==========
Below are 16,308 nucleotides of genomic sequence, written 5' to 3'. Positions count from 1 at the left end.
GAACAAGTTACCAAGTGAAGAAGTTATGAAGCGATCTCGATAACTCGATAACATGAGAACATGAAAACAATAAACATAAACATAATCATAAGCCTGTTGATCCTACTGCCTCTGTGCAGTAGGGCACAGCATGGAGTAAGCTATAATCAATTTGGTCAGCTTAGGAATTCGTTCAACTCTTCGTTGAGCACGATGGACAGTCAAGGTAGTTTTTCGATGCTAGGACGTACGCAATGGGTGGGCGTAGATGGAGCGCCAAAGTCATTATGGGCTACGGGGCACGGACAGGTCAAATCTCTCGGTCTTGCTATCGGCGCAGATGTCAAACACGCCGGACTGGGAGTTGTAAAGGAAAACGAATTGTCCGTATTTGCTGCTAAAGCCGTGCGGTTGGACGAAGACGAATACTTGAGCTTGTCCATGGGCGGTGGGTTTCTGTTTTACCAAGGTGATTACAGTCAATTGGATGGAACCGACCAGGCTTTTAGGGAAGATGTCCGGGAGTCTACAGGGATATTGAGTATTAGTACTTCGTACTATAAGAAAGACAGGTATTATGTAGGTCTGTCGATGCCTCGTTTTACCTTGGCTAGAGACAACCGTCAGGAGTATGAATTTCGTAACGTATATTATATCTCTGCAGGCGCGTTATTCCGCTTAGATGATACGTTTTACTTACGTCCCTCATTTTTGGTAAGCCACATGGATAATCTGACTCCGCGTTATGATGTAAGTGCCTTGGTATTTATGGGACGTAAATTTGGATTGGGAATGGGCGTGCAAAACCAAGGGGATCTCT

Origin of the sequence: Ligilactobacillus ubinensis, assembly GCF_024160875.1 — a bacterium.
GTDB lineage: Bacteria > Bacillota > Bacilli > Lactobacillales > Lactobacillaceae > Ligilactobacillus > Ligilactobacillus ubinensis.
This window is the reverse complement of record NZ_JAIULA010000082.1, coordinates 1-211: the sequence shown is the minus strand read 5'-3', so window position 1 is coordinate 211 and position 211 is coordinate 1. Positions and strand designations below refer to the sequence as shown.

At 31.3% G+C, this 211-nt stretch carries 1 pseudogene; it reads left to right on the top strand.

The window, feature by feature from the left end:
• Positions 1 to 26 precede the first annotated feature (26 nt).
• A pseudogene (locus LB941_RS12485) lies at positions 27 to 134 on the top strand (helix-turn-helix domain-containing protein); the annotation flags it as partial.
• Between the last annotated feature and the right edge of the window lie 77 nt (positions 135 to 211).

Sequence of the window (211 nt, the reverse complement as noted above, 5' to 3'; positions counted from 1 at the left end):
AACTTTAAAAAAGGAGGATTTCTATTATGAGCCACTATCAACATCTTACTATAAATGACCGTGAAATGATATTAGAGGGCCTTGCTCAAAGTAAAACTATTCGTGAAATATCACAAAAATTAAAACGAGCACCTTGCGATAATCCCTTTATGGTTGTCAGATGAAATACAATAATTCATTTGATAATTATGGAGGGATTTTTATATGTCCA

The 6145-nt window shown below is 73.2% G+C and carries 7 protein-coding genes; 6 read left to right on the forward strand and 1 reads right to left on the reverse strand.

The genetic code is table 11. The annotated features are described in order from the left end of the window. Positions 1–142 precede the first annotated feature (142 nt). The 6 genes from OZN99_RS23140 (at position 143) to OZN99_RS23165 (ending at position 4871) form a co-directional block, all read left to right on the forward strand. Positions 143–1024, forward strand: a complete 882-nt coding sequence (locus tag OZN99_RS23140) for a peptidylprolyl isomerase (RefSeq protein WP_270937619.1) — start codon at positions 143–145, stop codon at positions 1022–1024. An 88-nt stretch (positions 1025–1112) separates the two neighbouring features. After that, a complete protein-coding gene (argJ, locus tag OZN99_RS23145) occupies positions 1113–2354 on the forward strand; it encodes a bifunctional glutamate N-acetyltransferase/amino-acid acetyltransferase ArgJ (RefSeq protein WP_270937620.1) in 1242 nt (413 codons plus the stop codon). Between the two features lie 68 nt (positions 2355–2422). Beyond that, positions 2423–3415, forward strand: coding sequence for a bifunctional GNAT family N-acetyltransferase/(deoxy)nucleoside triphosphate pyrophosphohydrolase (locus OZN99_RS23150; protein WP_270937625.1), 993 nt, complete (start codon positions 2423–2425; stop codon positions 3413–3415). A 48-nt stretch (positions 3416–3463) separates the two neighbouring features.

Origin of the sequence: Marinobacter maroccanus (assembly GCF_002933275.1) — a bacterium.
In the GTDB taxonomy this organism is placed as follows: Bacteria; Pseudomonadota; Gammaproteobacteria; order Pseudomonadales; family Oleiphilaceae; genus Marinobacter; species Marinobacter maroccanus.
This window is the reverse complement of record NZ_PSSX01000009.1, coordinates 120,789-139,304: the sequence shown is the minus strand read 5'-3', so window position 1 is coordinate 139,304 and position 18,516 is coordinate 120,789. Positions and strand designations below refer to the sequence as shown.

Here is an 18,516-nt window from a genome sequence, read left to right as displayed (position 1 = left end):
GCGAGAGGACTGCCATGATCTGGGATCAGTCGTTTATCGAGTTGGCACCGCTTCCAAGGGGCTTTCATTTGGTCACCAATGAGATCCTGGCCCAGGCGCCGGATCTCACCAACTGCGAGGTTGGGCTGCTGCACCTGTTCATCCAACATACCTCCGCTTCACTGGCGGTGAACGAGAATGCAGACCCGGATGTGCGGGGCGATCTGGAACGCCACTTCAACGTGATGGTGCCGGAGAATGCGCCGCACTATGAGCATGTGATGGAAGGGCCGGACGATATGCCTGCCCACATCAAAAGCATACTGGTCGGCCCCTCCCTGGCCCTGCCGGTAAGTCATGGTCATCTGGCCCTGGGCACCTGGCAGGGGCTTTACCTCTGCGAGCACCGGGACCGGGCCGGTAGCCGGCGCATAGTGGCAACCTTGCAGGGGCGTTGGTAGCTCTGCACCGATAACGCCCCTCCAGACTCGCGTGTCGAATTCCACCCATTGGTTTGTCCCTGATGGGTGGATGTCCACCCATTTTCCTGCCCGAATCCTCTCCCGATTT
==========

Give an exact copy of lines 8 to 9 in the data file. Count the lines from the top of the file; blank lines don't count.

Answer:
• Positions 1 to 26 precede the first annotated feature (26 nt).
• A pseudogene (locus LB941_RS12485) lies at positions 27 to 134 on the top strand (helix-turn-helix domain-containing protein); the annotation flags it as partial.